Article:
By day, he’s a volunteer civics teacher at CIANA, a nonprofit organization that offers programs to help newly-arrived immigrants. At night, he works at a Manhattan law firm, managing documents, binders and portfolios for attorneys and law clerks.
The Jamaica native who now calls Woodhaven home, decided to take an active role with CIANA three months ago. He knew there was no money involved, but it was something he wanted to do.
“A huge part of me realized that when I looked back at my parents, and they live in Pennsylvania, I’m reminded of the fact that they’re immigrants,” Kohli said. “Because I’m trying to establish myself here, maybe I cannot be available at all times to help them. That turned into, perhaps I can help others who reflect who they were 30 years back.”
After rethinking his priorities and making a big change in his daily schedule, Singh is now focused on a new goal: to go to law school and eventually transition from corporate to nonprofit.
“My end goal is to become an international human rights lawyer, in which I can actually run a nonprofit like CIANA with an emphasis on legal services,” he said.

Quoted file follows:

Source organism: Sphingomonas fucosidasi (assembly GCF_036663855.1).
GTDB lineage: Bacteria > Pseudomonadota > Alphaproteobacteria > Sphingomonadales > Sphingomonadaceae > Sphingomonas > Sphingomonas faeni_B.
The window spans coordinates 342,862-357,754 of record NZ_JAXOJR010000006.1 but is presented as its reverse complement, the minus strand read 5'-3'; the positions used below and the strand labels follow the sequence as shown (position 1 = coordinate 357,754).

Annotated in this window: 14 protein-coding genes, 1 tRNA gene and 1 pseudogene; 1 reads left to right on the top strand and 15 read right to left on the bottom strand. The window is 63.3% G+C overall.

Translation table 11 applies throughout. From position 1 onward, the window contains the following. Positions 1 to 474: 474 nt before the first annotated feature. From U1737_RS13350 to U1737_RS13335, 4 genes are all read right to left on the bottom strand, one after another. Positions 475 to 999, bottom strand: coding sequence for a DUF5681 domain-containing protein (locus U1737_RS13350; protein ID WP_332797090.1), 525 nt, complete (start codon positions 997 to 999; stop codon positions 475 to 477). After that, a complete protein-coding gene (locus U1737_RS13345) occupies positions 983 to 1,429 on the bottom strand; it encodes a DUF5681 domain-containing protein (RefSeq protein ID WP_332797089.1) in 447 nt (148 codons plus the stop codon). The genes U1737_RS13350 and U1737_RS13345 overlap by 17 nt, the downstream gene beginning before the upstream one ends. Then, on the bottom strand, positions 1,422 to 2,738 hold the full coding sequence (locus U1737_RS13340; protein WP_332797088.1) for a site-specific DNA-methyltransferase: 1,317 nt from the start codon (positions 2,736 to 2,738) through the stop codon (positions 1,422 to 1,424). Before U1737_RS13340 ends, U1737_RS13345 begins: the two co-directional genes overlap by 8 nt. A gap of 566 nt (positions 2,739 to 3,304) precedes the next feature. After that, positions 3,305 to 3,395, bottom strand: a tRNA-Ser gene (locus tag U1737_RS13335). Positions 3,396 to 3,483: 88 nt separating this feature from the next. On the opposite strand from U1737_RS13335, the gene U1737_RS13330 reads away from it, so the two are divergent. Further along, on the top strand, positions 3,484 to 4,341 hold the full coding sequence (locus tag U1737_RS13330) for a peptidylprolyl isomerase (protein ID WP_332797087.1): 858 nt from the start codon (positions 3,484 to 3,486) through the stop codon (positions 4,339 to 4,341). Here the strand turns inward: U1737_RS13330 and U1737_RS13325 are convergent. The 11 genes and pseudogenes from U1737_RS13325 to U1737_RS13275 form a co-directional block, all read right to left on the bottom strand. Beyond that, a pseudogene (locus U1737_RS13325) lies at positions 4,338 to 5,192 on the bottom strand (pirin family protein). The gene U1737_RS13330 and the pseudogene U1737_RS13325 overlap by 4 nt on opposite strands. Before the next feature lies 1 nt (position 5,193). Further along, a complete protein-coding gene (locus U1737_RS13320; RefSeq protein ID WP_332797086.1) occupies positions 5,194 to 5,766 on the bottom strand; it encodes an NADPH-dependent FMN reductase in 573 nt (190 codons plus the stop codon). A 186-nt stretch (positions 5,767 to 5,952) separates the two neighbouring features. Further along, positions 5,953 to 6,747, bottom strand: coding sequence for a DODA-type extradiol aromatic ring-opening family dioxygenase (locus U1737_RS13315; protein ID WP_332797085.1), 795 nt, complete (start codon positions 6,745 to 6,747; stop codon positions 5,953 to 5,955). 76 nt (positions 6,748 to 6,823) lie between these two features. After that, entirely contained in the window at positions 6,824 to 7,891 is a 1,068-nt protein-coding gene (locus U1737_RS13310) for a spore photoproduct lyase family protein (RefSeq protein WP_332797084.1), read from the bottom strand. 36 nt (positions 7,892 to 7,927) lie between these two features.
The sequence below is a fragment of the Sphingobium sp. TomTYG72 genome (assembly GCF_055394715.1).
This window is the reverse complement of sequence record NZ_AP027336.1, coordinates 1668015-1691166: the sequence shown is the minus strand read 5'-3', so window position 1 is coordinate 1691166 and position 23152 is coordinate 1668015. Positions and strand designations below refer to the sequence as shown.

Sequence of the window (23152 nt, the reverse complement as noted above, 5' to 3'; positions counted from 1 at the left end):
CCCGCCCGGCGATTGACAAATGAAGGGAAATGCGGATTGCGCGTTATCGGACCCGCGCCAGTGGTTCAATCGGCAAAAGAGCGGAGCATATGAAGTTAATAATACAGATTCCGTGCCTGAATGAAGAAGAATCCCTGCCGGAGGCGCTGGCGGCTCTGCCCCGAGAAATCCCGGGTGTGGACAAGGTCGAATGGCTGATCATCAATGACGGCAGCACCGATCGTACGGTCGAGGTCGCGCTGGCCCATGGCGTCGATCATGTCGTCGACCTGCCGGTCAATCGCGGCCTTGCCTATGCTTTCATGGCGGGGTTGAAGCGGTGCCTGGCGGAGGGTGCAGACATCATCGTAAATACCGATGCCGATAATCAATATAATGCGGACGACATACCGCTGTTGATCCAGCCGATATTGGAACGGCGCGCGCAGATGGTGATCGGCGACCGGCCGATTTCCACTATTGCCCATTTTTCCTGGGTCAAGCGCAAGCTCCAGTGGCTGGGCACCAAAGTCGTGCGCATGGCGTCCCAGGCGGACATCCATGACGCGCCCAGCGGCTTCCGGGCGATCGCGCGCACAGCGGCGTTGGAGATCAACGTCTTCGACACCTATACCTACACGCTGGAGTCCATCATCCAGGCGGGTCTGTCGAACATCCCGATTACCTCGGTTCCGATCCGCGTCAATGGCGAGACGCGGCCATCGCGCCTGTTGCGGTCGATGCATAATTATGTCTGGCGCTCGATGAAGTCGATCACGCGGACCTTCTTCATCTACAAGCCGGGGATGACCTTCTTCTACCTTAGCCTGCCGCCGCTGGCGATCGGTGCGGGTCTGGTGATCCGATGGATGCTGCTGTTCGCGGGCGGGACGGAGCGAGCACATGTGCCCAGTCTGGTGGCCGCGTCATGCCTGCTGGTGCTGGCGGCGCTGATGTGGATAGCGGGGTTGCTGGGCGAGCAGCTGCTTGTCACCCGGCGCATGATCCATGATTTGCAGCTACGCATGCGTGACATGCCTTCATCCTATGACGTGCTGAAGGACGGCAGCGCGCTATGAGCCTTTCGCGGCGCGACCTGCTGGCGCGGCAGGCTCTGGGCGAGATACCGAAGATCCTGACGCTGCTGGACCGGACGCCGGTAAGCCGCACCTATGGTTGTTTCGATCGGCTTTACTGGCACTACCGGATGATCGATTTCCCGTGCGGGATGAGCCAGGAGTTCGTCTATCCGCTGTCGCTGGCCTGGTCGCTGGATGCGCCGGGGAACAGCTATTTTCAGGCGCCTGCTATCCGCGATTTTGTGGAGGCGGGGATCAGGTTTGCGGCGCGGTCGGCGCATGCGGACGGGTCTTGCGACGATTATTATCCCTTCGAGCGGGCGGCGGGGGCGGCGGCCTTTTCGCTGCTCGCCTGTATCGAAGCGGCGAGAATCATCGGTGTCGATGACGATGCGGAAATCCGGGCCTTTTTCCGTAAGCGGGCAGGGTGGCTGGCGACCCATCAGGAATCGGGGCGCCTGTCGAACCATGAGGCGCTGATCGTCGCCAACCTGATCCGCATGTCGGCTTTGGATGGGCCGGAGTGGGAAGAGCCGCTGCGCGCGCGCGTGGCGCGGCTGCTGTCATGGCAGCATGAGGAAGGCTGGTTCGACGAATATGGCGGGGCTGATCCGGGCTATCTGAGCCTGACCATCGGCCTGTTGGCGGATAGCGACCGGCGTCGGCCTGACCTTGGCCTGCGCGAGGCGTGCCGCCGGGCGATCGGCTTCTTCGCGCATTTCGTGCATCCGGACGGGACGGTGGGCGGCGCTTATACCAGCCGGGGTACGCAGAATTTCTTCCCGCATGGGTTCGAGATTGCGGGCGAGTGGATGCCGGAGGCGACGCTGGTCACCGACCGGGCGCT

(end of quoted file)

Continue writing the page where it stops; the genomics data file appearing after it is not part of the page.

Every morning, Kohli said, he asks himself why he’s taking on this new venture and where he gets the energy.
“When you look at yourself in the mirror everyday, you see those bags under your eyes,” he said. “At the same time, I’m tying my turban everyday in the morning. It reminds me why I do it, who I do it for.
“I don’t necessarily do it for my parents, I definitely don’t do it for myself,” he added. “As I tie my turban on everyday in the morning, I’m reminded that this is America. This is my civic duty. We have to look out after each other.”